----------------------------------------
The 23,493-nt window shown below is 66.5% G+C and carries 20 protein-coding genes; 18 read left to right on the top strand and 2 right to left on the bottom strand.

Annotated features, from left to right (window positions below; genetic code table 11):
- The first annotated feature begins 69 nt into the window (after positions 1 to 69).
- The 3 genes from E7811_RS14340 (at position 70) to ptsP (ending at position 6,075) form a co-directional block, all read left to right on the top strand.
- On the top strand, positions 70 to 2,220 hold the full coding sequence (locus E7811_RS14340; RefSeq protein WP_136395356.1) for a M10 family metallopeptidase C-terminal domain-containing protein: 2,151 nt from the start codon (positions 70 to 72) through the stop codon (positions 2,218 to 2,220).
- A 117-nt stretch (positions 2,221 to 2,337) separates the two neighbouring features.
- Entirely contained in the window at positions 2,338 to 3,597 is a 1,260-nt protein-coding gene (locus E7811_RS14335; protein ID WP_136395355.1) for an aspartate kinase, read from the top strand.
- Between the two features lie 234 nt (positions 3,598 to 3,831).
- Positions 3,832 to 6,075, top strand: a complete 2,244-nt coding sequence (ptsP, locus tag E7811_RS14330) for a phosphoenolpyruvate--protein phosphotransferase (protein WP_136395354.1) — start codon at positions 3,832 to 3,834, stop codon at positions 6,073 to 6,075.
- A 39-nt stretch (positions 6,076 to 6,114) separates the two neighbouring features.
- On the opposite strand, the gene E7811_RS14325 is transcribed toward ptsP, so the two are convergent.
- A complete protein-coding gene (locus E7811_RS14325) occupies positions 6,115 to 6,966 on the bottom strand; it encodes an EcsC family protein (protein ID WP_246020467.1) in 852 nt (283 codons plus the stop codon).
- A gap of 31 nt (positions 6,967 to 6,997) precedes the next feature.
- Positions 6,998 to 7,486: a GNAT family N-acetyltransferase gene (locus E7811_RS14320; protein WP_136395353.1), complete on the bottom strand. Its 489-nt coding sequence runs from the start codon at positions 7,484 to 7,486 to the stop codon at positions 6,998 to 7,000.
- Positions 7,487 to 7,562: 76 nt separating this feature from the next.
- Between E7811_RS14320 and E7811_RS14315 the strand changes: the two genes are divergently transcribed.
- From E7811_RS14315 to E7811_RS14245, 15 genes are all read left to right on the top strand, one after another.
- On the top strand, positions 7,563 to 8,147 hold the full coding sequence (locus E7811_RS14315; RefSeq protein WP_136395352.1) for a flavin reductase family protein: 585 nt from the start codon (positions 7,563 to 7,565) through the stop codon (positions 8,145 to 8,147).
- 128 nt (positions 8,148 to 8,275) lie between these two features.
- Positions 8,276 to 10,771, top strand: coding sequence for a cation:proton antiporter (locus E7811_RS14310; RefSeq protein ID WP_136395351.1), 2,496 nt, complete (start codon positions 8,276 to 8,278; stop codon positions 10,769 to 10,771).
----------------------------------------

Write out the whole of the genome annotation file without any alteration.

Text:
The 23,493-nt window shown below is 66.5% G+C and carries 20 protein-coding genes; 18 read left to right on the top strand and 2 right to left on the bottom strand.

Annotated features, from left to right (window positions below; genetic code table 11):
- The first annotated feature begins 69 nt into the window (after positions 1 to 69).
- The 3 genes from E7811_RS14340 (at position 70) to ptsP (ending at position 6,075) form a co-directional block, all read left to right on the top strand.
- On the top strand, positions 70 to 2,220 hold the full coding sequence (locus E7811_RS14340; RefSeq protein WP_136395356.1) for a M10 family metallopeptidase C-terminal domain-containing protein: 2,151 nt from the start codon (positions 70 to 72) through the stop codon (positions 2,218 to 2,220).
- A 117-nt stretch (positions 2,221 to 2,337) separates the two neighbouring features.
- Entirely contained in the window at positions 2,338 to 3,597 is a 1,260-nt protein-coding gene (locus E7811_RS14335; protein ID WP_136395355.1) for an aspartate kinase, read from the top strand.
- Between the two features lie 234 nt (positions 3,598 to 3,831).
- Positions 3,832 to 6,075, top strand: a complete 2,244-nt coding sequence (ptsP, locus tag E7811_RS14330) for a phosphoenolpyruvate--protein phosphotransferase (protein WP_136395354.1) — start codon at positions 3,832 to 3,834, stop codon at positions 6,073 to 6,075.
- A 39-nt stretch (positions 6,076 to 6,114) separates the two neighbouring features.
- On the opposite strand, the gene E7811_RS14325 is transcribed toward ptsP, so the two are convergent.
- A complete protein-coding gene (locus E7811_RS14325) occupies positions 6,115 to 6,966 on the bottom strand; it encodes an EcsC family protein (protein ID WP_246020467.1) in 852 nt (283 codons plus the stop codon).
- A gap of 31 nt (positions 6,967 to 6,997) precedes the next feature.
- Positions 6,998 to 7,486: a GNAT family N-acetyltransferase gene (locus E7811_RS14320; protein WP_136395353.1), complete on the bottom strand. Its 489-nt coding sequence runs from the start codon at positions 7,484 to 7,486 to the stop codon at positions 6,998 to 7,000.
- Positions 7,487 to 7,562: 76 nt separating this feature from the next.
- Between E7811_RS14320 and E7811_RS14315 the strand changes: the two genes are divergently transcribed.
- From E7811_RS14315 to E7811_RS14245, 15 genes are all read left to right on the top strand, one after another.
- On the top strand, positions 7,563 to 8,147 hold the full coding sequence (locus E7811_RS14315; RefSeq protein WP_136395352.1) for a flavin reductase family protein: 585 nt from the start codon (positions 7,563 to 7,565) through the stop codon (positions 8,145 to 8,147).
- 128 nt (positions 8,148 to 8,275) lie between these two features.
- Positions 8,276 to 10,771, top strand: coding sequence for a cation:proton antiporter (locus E7811_RS14310; RefSeq protein ID WP_136395351.1), 2,496 nt, complete (start codon positions 8,276 to 8,278; stop codon positions 10,769 to 10,771).